Construction giant, Mowlem put Autodesk Buzzsaw online collaborative project management solution at the heart of a ú94 million Private Finance Initiative (PFI) project to design and build six schools in Exeter for Devon County Council.
Large construction projects bring together a diverse range of professions and people. A new-build school, for example, involves a complete cross-section of society from architects and bricklayers to teachers and school governors.
All team members and stakeholders need to be able to collaborate easily and quickly without having to cope with complex IT systems. They also need to know they are working on, or discussing, the most current information, otherwise their time has been wasted.
For this reason, construction giant Mowlem has put Autodesk Buzzsaw online collaborative project management solution at the heart of a ú94 million Private Finance Initiative (PFI) project to design and build six schools in Exeter for Devon County Council. As a result, the projects are right on track. In fact, the first school opened a term early, five months ahead of schedule.
Timing is crucial
The PFI project involves the rebuilding of all the secondary schools in Exeter and one primary school. All of these are being built again from scratch on, or adjacent to, their existing sites.
The fact that Devon County Council is changing its approach by removing all middle schools has added a real urgency to the project. All the new schools need to be ready on schedule to facilitate this change.
The project began in 2003 and at once Mowlem recognised the need for a project collaboration solution: “We wanted a way of issuing information at speed. Drawings are really too large to email and you can never be sure they have been received. Photocopying and posting them is even less satisfactory and carries administrative overheads that accumulate to a hefty amount,” says Bruce Badenoch, Mowlem’s construction manager.
Ease of use was the main criterion when investigating the market. Badenoch recalls that the team looked at three different solutions, settling on Buzzsaw as the most straightforward, both to implement and to learn.
“We knew that on a project this size there would be a complete range of IT skills. We wanted to avoid a steep learning curve and to have the buy-in of everyone involved. We didn’t want to give any member of the extended team a reason for not having access to vital information.”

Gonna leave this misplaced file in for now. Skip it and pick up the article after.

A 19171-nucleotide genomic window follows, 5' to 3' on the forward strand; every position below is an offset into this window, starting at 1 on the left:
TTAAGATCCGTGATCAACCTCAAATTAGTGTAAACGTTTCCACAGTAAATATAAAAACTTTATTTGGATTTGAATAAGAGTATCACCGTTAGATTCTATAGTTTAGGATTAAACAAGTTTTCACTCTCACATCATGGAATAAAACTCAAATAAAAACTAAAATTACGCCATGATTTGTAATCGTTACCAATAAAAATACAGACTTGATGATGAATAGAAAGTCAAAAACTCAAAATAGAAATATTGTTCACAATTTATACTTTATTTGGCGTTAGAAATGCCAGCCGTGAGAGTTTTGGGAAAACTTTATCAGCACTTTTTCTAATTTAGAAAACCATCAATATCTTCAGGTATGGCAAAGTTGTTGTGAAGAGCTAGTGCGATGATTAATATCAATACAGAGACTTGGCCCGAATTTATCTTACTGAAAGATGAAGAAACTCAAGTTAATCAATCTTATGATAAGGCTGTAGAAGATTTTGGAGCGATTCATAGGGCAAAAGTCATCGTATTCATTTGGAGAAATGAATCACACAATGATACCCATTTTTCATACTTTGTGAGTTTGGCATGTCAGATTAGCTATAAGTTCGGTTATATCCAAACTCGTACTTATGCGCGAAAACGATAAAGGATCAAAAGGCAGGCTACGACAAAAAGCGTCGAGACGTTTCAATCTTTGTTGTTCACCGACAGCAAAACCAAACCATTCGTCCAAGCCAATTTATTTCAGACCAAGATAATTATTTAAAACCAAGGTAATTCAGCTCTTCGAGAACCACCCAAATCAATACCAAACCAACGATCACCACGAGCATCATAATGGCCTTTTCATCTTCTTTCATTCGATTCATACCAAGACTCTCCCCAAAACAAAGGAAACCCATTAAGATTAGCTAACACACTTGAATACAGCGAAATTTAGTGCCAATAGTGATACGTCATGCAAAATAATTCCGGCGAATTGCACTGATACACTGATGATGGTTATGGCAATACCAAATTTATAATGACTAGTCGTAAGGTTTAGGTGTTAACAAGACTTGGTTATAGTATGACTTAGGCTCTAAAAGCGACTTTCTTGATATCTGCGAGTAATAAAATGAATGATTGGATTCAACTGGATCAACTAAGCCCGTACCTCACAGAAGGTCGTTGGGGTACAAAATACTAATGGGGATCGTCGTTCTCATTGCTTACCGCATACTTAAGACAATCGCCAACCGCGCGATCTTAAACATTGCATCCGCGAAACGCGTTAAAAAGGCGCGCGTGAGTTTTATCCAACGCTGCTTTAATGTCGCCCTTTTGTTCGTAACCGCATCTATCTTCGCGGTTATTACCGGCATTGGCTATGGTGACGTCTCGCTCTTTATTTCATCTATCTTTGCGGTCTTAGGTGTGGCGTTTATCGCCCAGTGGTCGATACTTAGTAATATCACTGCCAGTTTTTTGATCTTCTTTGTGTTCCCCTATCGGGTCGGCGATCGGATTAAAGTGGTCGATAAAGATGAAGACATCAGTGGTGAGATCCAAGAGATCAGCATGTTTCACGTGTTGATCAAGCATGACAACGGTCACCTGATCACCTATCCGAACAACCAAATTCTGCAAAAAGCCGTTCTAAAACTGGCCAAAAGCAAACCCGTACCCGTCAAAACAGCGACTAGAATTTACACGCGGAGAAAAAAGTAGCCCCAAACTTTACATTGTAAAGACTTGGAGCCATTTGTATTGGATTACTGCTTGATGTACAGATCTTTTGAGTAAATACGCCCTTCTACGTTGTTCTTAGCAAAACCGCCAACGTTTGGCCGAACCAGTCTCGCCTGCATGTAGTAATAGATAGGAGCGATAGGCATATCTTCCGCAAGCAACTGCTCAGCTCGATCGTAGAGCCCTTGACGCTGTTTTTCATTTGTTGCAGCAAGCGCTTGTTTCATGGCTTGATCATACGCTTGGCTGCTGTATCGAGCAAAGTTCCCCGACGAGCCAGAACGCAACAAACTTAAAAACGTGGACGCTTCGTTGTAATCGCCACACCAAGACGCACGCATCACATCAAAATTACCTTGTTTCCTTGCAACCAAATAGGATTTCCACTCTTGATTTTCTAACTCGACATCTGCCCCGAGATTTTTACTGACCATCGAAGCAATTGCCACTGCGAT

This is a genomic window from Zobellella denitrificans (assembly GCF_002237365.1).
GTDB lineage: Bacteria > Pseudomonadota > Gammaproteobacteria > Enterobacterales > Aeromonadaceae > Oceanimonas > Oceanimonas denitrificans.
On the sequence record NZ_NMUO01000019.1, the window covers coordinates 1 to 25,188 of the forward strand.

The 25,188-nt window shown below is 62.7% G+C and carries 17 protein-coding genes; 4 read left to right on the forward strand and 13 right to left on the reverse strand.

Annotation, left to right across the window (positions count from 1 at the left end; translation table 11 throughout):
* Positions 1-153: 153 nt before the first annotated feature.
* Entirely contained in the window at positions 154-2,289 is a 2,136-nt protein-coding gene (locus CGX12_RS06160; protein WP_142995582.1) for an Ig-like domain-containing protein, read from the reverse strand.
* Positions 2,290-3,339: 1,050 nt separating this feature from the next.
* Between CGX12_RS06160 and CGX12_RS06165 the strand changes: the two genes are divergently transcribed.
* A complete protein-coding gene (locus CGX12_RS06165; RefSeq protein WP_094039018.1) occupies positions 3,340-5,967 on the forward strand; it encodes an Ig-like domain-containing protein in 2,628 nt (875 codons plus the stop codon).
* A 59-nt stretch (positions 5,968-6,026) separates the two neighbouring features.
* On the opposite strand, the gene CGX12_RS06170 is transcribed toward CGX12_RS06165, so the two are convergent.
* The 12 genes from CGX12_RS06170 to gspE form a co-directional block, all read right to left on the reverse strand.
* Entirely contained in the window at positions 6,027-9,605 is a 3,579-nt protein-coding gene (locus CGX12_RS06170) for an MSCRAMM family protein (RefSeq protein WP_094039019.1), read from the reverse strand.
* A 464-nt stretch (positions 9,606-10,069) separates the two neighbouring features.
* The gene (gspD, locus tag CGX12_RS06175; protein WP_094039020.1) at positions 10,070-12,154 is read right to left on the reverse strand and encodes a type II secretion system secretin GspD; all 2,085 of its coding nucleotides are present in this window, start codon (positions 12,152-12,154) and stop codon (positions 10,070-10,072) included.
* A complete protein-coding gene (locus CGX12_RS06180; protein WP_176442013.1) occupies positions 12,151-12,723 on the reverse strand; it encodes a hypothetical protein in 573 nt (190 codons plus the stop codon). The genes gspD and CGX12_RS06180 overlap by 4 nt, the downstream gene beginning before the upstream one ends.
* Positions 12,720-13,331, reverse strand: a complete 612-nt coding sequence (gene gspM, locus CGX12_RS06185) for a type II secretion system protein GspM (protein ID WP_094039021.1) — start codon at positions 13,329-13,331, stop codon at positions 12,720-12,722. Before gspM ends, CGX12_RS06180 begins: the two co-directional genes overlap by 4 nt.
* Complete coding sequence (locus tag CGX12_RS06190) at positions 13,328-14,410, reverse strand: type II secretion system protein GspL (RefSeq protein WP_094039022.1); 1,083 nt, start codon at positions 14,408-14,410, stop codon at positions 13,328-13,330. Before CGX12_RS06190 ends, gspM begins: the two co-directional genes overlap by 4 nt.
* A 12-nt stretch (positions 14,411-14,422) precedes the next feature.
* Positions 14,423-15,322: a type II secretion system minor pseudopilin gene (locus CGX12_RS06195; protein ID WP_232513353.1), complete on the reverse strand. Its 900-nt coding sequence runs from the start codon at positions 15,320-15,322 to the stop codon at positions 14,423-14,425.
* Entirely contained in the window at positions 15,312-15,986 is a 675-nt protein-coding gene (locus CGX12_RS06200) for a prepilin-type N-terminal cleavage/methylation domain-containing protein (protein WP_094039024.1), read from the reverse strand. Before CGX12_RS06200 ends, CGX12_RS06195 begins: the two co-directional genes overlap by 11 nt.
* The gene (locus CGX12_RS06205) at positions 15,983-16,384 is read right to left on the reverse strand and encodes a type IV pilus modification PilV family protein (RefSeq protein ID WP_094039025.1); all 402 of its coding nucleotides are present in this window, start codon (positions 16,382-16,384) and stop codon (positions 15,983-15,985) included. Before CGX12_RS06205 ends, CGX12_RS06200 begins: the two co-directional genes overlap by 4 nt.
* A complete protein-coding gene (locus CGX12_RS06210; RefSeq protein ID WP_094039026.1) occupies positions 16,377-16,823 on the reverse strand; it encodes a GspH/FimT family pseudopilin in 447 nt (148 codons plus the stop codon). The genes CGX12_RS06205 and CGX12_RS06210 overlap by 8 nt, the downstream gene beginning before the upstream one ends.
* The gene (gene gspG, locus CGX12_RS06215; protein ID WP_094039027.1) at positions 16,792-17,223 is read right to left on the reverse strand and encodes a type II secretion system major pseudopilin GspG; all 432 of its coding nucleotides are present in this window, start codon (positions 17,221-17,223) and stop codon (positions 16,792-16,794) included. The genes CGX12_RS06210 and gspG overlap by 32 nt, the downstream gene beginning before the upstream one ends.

As a result, Autodesk Buzzsaw Professional is now being used across the entire Exeter PFI project in a number of ways.
Buzzsaw stores drawings and other project documents securely on an online site that is easy to access at any time by all authorised team members. All actions are logged, providing a complete audit of who has accessed what and when. In addition, automatic email notifications keep appropriate team members informed of important changes and updates. This core functionality provides a complete overview of where the project stands at any given time.
Badenoch says that this aspect of the service has proved popular with their client. “It leads to an open project environment which enables them to browse the site, in their own time, and see exactly what is happening and what stage we are at. Before this, all information was confined to one particular office – and was inaccessible to all but those who were working on it directly.
He adds, “Buzzsaw is also good for communicating designs and other project progress to a wider audience. Because of the redline mark-up facility, other interested parties can comment on the work, without changing the integrity of the design.”
Mowlem also uses Buzzsaw as a procurement tool, posting tender information to five or six potential sub-contractors, giving them a secure area and set day on which to upload their bid return. “Once again this saves valuable time and proves a very efficient way of procuring contracts,” says Badenoch.
He describes how Mowlem has generated even further value to the service by adding customised workflow including Requests For Information (RFI) and Change Order (CO) forms. “Autodesk sat with us and listened carefully about how we work. As a result, they have tailored our Buzzsaw site to include these forms.”
Each of these forms has three or four stages and the workflow has been designed so that users can see at a glance the status of an RFI or CO. Only authorised users can process these forms – and Buzzsaw only allows this to happen if all these steps have been taken.
“This provides a transparent, self-checking process, eliminating much of the confusion that often surrounds COs in particular. As a result, the process is quicker and more efficient.”
“A project collaboration service is only as good as the number of people using it,” says Badenoch. Using this measure, Buzzsaw must be very good indeed. He estimates that altogether around 800 people are using the Mowlem Buzzsaw site during the project, with an average of over 4,000 log-ins per month.
“I am actually amazed by how comfortable most people are with Buzzsaw – even those who have only ever used a home PC before,” he says.
When it comes to cost-savings, there has been an obvious reduction in overheads through not having to print and courier documents. However, it’s impossible to estimate the amount of time saved through having instant access to information and through eliminating mistakes that could have been made.
“We have a satisfied client and we look set to complete the total project within the deadline – so Buzzsaw has undoubtedly been worth the investment,” he concludes.